High School Confidential by Jerry Lee Lewis - "Here's my sneaky bonus track because 'The Killer' is so hard for me to leave out of a rock'n'roll selection. I've seen him live twice - the second time when he did a two concert tour to celebrate his 80th birthday and it was hard to watch as he had to be propped up so he could traditionally kick his piano stool away at the end of his shift. In his day though, what an exciting power house - and a great country singer too."
"I might have another go at Rock'n'Roll sometime and tease out a few Brit efforts when I do so. Meanwhile make sure you all hang in there safely for a wee while longer and keep the great music coming."
"Hi All...........Hope you're all enjoying the extra little bit of 'freedom' we now have at our disposal.....Here are few more tracks inspired by Electric Eden*."
Who Knows Where The Time Goes by Sandy Denny & The Strawbs - "Most people familiar with this song would probably know the version Sandy recorded with Fairport Convention on the 'Unhalfbricking' LP in 1969. This is a slightly earlier version recorded in Copenhagen with The Strawbs."
Reynard The Fox by Julian Cope - "From his second solo LP, 'Fried' (1984)."
Way Back In The 1960s by The Incredible String Band - "I don't have any albums by The Incredible String Band but, after a bit of a ramble through my collection, I realised that I have six tracks from five different Folk/ Psych compilation albums. I didn't really 'get' The Incredible String Band at the time of their existence but I'm slowly warming to their eccentricities..... after 55 years!. By the way, this track was released in 1967 !?!"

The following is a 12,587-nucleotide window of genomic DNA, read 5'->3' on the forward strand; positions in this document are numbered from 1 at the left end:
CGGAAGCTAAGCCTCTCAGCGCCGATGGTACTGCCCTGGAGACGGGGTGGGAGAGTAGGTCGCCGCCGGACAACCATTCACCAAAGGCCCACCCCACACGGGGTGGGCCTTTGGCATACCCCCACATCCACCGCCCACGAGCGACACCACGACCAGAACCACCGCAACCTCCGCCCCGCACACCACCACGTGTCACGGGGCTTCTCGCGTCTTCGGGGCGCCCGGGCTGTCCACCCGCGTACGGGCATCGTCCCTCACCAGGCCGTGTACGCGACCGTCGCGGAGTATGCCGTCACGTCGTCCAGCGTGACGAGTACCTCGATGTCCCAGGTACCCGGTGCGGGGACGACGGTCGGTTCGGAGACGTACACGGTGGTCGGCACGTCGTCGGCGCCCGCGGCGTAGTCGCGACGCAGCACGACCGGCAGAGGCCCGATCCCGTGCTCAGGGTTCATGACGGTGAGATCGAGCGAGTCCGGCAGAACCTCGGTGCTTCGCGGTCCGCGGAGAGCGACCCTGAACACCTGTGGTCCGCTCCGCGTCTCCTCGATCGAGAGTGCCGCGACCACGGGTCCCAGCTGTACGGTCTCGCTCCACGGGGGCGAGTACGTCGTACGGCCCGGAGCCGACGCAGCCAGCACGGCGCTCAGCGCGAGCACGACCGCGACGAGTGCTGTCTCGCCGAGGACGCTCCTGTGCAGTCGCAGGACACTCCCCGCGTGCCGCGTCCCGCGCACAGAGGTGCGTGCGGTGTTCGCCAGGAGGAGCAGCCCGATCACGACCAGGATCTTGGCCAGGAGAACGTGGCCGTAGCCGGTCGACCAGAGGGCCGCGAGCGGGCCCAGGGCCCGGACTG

*See 7DS Week 13.
Handle Me With Care performed by Tom Petty and the Heartbreakers -
While My Guitar Gently Weeps performed by Tom Petty and guests -
"Hi RPMers.........here’s my picks."
"Hope everyone is ok. Looking forward to another aural feast - I really enjoyed jumping about to Jackie's Tina Turner selections last week.
This week was quite acoustic-y.......then a bit more lively and I've thrown in a daft track as a "bonus" at the end. Happy Easter & take care, folks. "
Easter Bunny Bop by Bounce Patrol - "Nothing like watching a grown man in bright pink flares boogie to make me want to "bop, bop"....."
"As it was April Fool's Day yesterday (as I write), what better opportunity for going with a theme this time around? Here's some fool songs for you."
Fool For Your Loving No More by Whitesnake - "The best and original recording from 3rd LP Ready An' Willing...........not the re-recorded 1989 version found on the terrible Slip of the Tongue album, which just has too much American big hair........"
Fooled Again (I Don't Like It) by Tom Petty - "Simply superb TP."
(Btw, I didn't know Jackie was having some TP as well this week until she told me what her choices were....)
Won't Get Fooled Again by The Who - ".....what else was this theme gonna end upon?!"